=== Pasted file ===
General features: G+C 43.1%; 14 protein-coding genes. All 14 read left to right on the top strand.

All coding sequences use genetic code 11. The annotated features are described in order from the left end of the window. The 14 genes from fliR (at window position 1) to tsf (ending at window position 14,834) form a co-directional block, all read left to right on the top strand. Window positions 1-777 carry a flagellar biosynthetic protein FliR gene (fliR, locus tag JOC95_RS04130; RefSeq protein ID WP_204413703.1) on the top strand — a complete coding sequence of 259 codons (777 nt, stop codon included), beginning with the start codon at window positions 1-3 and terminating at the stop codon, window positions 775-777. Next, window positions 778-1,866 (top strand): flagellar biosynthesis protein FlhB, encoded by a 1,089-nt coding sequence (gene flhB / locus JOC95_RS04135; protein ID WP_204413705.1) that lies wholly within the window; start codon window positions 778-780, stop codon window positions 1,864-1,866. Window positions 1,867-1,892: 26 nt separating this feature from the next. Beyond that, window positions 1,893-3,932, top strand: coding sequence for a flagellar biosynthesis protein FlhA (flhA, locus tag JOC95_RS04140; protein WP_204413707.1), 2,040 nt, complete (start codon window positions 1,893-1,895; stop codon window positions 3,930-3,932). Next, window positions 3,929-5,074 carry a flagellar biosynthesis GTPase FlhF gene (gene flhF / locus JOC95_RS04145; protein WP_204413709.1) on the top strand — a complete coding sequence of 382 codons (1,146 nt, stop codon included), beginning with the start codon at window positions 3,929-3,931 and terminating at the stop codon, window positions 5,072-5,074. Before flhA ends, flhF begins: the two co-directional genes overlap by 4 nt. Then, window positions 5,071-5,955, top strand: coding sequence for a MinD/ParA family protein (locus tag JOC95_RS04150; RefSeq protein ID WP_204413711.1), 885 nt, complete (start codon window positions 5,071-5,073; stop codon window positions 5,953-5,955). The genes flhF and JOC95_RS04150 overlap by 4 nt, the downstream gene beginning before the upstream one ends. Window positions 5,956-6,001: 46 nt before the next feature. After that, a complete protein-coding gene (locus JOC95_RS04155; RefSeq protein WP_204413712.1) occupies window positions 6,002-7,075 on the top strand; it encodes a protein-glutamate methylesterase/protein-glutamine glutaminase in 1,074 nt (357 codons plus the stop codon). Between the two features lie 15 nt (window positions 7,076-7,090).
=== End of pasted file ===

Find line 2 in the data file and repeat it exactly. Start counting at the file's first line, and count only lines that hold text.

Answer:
All coding sequences use genetic code 11. The annotated features are described in order from the left end of the window. The 14 genes from fliR (at window position 1) to tsf (ending at window position 14,834) form a co-directional block, all read left to right on the top strand. Window positions 1-777 carry a flagellar biosynthetic protein FliR gene (fliR, locus tag JOC95_RS04130; RefSeq protein ID WP_204413703.1) on the top strand — a complete coding sequence of 259 codons (777 nt, stop codon included), beginning with the start codon at window positions 1-3 and terminating at the stop codon, window positions 775-777. Next, window positions 778-1,866 (top strand): flagellar biosynthesis protein FlhB, encoded by a 1,089-nt coding sequence (gene flhB / locus JOC95_RS04135; protein ID WP_204413705.1) that lies wholly within the window; start codon window positions 778-780, stop codon window positions 1,864-1,866. Window positions 1,867-1,892: 26 nt separating this feature from the next. Beyond that, window positions 1,893-3,932, top strand: coding sequence for a flagellar biosynthesis protein FlhA (flhA, locus tag JOC95_RS04140; protein WP_204413707.1), 2,040 nt, complete (start codon window positions 1,893-1,895; stop codon window positions 3,930-3,932). Next, window positions 3,929-5,074 carry a flagellar biosynthesis GTPase FlhF gene (gene flhF / locus JOC95_RS04145; protein WP_204413709.1) on the top strand — a complete coding sequence of 382 codons (1,146 nt, stop codon included), beginning with the start codon at window positions 3,929-3,931 and terminating at the stop codon, window positions 5,072-5,074. Before flhA ends, flhF begins: the two co-directional genes overlap by 4 nt. Then, window positions 5,071-5,955, top strand: coding sequence for a MinD/ParA family protein (locus tag JOC95_RS04150; RefSeq protein ID WP_204413711.1), 885 nt, complete (start codon window positions 5,071-5,073; stop codon window positions 5,953-5,955). The genes flhF and JOC95_RS04150 overlap by 4 nt, the downstream gene beginning before the upstream one ends. Window positions 5,956-6,001: 46 nt before the next feature. After that, a complete protein-coding gene (locus JOC95_RS04155; RefSeq protein WP_204413712.1) occupies window positions 6,002-7,075 on the top strand; it encodes a protein-glutamate methylesterase/protein-glutamine glutaminase in 1,074 nt (357 codons plus the stop codon). Between the two features lie 15 nt (window positions 7,076-7,090).